The emergence of newer, faster, better, and more efficient technologies in our lives has skyrocketed, and this trend is expected to keep growing. A global pandemic swept across the world in early 2020, halted businesses, crippled economies, and totally changed the way healthcare, education, and operational systems worked. Virtual and remote have become norms with active lockdowns worldwide, and with people working/learning from home - the demand for technology to support our most basic activities has soared.
Nestled within Memphis, Tennessee, lie three teachers creating safe and innovative spaces for their students to experiment with computer science and go beyond their regular routines. Thanks to the Support of BootUp PD, teachers at every level have been able to start their coding journey amidst the chaos of the 2020-2021 school year.
Last month, BootUp PD and the National School Board Association (NSBA) hosted a roundtable discussion posing that very question. Over 20 superintendents across the United States and Canada participated in the conversation. They openly reflected on the equity gaps in computer science and technology, strategies for integration, and the importance of ensuring fair access to all students while in the classroom and at home.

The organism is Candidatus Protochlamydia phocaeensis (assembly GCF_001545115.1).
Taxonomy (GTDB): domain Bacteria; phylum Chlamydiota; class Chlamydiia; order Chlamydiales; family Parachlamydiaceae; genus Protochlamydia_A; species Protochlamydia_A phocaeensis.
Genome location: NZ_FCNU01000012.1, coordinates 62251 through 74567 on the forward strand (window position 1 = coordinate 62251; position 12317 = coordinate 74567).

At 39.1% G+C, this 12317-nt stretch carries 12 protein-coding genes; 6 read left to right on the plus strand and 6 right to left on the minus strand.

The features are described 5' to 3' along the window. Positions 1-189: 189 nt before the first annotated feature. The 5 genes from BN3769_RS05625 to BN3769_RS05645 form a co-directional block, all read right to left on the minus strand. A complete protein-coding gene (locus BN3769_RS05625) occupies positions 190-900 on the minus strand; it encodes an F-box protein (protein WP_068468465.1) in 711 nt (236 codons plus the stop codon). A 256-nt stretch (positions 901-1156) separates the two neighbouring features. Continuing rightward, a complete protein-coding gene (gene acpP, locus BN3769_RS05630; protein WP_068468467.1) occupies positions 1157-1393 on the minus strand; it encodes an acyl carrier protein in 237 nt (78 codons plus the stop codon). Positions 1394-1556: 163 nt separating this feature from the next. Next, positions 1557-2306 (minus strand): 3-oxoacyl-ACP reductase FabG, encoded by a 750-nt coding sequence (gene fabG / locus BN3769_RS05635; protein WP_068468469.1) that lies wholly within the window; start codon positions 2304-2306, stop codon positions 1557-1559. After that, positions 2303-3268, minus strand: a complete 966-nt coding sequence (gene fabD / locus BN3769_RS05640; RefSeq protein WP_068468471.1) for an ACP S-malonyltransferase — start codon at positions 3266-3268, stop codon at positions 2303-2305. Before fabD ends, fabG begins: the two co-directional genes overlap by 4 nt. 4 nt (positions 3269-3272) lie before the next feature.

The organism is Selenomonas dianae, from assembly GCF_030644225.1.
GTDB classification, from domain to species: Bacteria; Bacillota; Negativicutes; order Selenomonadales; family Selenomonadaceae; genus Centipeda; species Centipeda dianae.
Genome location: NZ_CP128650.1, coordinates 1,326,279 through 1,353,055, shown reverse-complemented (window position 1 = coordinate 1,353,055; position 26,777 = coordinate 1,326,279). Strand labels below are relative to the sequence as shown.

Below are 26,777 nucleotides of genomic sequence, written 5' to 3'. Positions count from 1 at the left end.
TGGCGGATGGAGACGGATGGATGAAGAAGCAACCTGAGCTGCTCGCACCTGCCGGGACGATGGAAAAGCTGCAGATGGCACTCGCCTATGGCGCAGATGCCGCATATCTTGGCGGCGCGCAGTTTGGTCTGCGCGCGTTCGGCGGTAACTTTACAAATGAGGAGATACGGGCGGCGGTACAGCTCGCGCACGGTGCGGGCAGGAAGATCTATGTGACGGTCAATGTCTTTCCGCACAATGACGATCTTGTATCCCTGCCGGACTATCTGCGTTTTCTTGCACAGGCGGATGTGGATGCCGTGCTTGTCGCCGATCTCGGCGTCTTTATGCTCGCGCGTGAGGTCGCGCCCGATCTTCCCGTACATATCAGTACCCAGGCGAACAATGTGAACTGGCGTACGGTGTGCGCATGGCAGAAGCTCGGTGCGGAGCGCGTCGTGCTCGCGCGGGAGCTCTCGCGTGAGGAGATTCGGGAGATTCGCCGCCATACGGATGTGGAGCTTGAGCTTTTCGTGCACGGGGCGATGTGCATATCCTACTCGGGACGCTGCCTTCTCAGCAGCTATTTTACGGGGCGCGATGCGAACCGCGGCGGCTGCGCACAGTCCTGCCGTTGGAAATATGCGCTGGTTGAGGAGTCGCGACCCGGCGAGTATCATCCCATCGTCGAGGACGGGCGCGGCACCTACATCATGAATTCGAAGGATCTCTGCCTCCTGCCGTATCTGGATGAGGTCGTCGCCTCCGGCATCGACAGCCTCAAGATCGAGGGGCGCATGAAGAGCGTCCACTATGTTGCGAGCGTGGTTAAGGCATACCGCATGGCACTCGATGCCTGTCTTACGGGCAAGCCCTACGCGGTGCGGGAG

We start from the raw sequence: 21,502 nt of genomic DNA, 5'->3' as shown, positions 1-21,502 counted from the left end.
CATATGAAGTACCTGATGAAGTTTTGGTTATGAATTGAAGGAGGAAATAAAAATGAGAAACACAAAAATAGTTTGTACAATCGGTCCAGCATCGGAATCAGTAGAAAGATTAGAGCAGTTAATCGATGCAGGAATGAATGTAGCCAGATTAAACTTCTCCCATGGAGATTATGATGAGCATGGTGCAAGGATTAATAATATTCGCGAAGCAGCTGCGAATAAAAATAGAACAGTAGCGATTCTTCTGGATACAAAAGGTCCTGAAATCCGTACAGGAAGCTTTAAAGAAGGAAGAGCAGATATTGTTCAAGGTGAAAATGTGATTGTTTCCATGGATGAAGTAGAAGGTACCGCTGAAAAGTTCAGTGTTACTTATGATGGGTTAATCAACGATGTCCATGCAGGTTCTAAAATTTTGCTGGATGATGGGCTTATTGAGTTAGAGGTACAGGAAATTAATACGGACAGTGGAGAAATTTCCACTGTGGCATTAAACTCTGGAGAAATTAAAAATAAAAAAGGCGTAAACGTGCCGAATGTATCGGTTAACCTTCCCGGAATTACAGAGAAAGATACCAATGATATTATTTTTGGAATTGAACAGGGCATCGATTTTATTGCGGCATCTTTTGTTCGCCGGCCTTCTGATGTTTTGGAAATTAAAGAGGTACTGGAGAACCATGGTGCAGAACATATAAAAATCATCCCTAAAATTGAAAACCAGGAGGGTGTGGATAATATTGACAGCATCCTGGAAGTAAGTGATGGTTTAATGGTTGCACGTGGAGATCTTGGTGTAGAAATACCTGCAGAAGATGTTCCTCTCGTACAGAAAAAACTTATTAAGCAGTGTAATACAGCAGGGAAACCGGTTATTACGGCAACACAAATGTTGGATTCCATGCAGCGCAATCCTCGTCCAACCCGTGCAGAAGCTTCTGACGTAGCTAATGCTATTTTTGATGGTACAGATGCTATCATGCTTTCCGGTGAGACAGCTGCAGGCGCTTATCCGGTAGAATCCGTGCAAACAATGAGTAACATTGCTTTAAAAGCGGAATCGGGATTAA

At BootUp, we talk a lot about perseverance and the desire to move past perfectionism into real creativity. At PS 134 situated in the city that never sleeps, we see this embodied in students eager to learn new skills and teachers coaching them forward.
This school year has been anything but ordinary. A global pandemic swept through our lives, disrupting it with unprecedented consequences. We were once again reminded of the inequities our students face at home and in their communities. Yet, for the first time in a long time, we couldn't find the answers our students were asking us about the future of the classroom. And in the midst of all this, one superhero teacher from Cheyenne Wells Colorado reassured her class that it's OK to not be OK, and coding with BootUp PD in the classroom could be a new and stress-free way to get through the days of uncertainty.